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Seat belt legislation describes laws that are put in place to govern and regulate the use of seat belts in automobiles. Such laws determine whether or not an automobile company is required to install seat belts in its vehicles. They also determine whether or not people seated in various parts of an automobile are required to wear a seat belt when the vehicle is in motion. While most western countries do have seat belt legislation of some form, the specific details can vary significantly from nation to nation and, in the US, from state to state. Seat belt legislation does tend to reduce fatalities resulting from automobile accidents in places where such legislation is present and enforced.
Seat belt legislation can vary significantly from location to location, even within a single country. In some states in the US, for instance, the police can pull someone over for not wearing a seat belt while in other states they can only penalize someone for not using a seat belt if they first pull them over for some other violation. In some states, everyone in the car above 16 years of age is required to wear a seat belt while in others only the driver and front-seat passenger must wear a seat belt. The fines for violating ordinances also vary from location to location, although they almost always involve a small fine for first-time offenders. Neglecting to use a seat belt can also reduce the monetary rewards that one can claim from a lawsuit if one is injured in a crash.
Despite the fact that seat belt legislation and use has been shown to reduce fatalities resulting from car crashes, such legislation does have its opponents. The primary arguments against legislation are based in personal liberty. Many feel that, because seat belt use tends only to affect the individual, the individual should be allowed to choose for himself whether or not to wear a seat belt. Others have pointed out that seat belts can actually cause chest and neck injuries in collisions. Chest injuries from seat belt use can even lead to heart attack or lung bruising.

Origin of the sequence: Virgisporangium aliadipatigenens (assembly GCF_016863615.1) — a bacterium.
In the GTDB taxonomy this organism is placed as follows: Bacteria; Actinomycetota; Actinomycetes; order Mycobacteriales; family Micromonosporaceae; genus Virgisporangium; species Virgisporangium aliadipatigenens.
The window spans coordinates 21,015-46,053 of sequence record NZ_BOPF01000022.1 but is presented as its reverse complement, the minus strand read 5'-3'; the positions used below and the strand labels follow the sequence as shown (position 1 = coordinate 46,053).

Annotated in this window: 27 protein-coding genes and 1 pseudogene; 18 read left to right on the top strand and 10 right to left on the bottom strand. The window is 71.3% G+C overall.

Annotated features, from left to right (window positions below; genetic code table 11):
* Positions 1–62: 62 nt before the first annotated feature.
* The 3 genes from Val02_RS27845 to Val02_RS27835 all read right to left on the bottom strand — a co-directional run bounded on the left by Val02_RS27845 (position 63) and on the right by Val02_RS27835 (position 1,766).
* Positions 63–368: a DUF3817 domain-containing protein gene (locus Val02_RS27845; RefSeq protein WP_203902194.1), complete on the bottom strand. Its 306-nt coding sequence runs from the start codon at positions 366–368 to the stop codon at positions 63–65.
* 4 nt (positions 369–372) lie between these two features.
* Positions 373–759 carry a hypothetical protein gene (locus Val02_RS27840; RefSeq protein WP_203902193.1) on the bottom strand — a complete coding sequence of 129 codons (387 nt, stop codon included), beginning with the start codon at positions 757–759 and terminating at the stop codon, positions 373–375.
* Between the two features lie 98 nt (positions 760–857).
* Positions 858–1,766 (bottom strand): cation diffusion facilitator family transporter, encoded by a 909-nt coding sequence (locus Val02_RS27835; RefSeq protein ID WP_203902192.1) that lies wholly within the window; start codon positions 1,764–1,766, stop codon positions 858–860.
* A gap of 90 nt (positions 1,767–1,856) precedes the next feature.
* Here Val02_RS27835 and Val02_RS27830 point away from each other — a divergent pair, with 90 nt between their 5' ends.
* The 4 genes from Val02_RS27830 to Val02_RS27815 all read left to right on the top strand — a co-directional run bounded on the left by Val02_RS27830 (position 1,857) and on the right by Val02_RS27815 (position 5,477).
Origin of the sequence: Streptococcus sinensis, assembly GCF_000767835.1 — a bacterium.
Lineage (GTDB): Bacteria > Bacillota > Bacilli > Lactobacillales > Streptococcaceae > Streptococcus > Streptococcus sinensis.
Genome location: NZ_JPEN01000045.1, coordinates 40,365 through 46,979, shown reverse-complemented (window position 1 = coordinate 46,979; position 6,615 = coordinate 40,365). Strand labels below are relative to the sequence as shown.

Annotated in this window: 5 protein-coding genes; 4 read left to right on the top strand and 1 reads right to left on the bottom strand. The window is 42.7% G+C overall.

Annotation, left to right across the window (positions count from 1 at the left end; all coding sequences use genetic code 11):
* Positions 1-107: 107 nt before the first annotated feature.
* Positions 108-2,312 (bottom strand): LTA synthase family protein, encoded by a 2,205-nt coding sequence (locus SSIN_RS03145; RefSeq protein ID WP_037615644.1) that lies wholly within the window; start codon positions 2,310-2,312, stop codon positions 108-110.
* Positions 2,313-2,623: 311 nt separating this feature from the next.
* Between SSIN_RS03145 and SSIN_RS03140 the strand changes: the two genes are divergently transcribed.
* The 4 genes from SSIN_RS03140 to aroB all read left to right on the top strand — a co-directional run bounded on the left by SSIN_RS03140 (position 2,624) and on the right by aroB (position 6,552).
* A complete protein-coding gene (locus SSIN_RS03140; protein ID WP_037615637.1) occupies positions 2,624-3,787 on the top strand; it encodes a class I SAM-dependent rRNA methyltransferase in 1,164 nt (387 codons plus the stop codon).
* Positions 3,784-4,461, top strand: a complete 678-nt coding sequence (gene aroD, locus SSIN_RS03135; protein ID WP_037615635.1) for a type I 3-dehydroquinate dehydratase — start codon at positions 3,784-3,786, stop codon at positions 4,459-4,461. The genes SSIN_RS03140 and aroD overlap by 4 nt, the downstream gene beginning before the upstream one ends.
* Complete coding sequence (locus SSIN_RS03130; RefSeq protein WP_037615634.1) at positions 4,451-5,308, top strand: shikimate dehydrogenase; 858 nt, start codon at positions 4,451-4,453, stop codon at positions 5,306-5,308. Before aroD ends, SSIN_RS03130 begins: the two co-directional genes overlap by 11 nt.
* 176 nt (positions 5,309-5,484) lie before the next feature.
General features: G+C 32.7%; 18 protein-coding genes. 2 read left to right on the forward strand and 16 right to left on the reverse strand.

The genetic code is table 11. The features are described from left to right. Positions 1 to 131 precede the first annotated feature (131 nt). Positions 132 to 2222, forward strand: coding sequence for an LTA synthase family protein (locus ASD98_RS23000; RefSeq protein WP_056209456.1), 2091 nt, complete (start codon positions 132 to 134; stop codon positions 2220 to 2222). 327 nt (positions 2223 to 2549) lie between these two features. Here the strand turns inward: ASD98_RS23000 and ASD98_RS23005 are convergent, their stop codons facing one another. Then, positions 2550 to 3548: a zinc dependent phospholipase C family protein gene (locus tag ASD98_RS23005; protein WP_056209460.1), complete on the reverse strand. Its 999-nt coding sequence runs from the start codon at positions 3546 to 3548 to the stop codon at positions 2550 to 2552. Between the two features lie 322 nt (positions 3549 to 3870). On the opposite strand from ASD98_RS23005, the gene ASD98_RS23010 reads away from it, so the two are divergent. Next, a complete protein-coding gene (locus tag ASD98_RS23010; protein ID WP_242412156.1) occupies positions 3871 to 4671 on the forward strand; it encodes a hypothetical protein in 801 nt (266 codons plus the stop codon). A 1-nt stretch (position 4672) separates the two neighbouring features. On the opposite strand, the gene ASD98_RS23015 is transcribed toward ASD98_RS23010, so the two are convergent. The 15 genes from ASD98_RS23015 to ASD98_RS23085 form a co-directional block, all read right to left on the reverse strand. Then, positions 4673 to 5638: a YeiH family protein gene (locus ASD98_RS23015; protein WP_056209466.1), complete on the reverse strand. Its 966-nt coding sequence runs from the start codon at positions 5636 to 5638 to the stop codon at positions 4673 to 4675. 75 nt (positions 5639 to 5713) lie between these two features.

A phenomenon known as "risk compensation" is another argument used against seat belt legislation and use. Risk compensation is a phenomenon by which people compensate for reduced risk by acting with less caution. In the case of seat belt use, some argue that people who wear seat belts are likely to drive more carelessly than those without seat belts. They believe that they are protected by the seat belt, so they are not as careful with their driving practices.
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